Acupuncture ---an ancient healing art helps our today’s health care.

Acupuncture, an ancient healing art has been practiced for more than 2000 years since it was originated from China. Acupuncture, in which thin needles are inserted into the body was considered a primary medical skill in ancient China and has gained its popularity in Western countries in the last few decades. In the US alone more than 10 million acupuncture treatments are administered annually. Its rise in popularity can be due to its effectiveness for pain relief and to the fact that scientific studies have begun to prove its efficacy. In the UK an estimated 4 million sessions were performed annually which provides a considerable contribution to the healthcare of the UK.

During this unprecedented coronavirus pandemic period, acupuncture helps many people physically and mentally to get through this difficult time. In January 2021, a landmark achievement--- re-classification for all professional acupuncture practitioners in the UK was made. The category of acupuncture was upgraded from the category of Health Associate 3219 to Healthcare Professionals 2220 - the level of Osteopaths and Physiotherapists. Now all professional acupuncturists in the UK belong in the category of Healthcare Professionals. This allows all acupuncturists to open and provide their acupuncture services to public during lockdown from January. This provides people more options to achieve better health.

How can acupuncture help you? Acupuncture is absolutely amazing. It can help many aspects of your health to make you healthier and feel good. Below are some of the common visits for acupuncture treatments.

1, Pain relief. Chronic pain is a common condition. People can get pain anywhere in the body. It can be very disturbing. Acupuncture is well known for its pain relief effect. It can help many pain conditions including low back, neck, shoulder, and knee pain, as well as headaches and migraine etc. Acupuncture may relieve pain effectively by releasing endorphins, the body's natural pain-killing chemicals. If you suffer from chronic pain, you are likely to benefit from acupuncture treatment.

2, Anti-aging. Aging is the process of becoming older. This reflexes on the face. With aging the facial skin becomes wrinkled, loose, dry and sagging. Acupuncture reduces stress, improves blood circulation and promotes the production of collagen and elastin in the skin to restore skin elasticity and help skin repairment, increases water contents. As a result, the wrinkled skin is repaired well and wrinkles are reduced, skin is glowing, moisturised. This gives you youthful looking.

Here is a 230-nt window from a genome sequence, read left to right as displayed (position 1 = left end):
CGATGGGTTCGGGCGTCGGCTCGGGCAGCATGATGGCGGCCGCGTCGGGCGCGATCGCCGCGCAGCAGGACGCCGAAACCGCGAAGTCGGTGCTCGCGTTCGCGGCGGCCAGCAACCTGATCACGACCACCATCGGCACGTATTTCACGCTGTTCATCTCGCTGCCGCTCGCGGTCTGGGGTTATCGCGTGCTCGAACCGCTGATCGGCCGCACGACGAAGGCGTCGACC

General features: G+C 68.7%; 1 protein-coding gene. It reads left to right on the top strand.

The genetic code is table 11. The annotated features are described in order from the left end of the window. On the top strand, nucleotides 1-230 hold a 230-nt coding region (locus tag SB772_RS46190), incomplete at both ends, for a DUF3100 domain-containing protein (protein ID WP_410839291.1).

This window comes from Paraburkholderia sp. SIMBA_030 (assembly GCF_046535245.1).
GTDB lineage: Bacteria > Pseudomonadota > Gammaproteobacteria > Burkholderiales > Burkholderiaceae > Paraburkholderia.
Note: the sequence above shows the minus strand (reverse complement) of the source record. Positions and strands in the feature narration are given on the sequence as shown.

3, Fertility and miscarriages. Due to delayed child bearing age, environmental changes, and other reasons, one in seven couples have difficulty to conceive in the UK. Many couples with fertility problems seek help from acupuncture. A survey in the US has shown that one in five couples with infertility have tried acupuncture over 18 months of observation period. In the UK acupuncture treatment for infertility increased fivefold in 10 year’s time. Acupuncture helps reducing stress and inflammation, improving blood circulation and rebalancing hormones to help fertility with better egg quality and uterine receptivity.

4, Anxiety, stress and depression release. Anxiety, stress and depression were the three most common psychological complaints. Acupuncture can help with these psychological complaints by affecting the part of the brain. It helps to balance brain chemicals such as serotonin, a brain chemical involved with mood, release enodorphins, the body's natural feel-good hormones and reduce the level of stress hormones like cortisol.

5. Insomnia. Insomnia is a common condition. It is not life threatening, but it makes one's life miserable. Acupuncture can help you get better sleep.

6. Acne and eczema. These skin conditions can be very stubborn and stay with you for long time. Acupuncture can help your skin. 

References

https://britishacupunctureassociation.co.uk/news/

Jason Jishun Hao et al Glob Adv Health Med. 2014 Jul; 3(4): 6–8.

A K Hopton et al https://bmjopen.bmj.com/content/2/1/e000456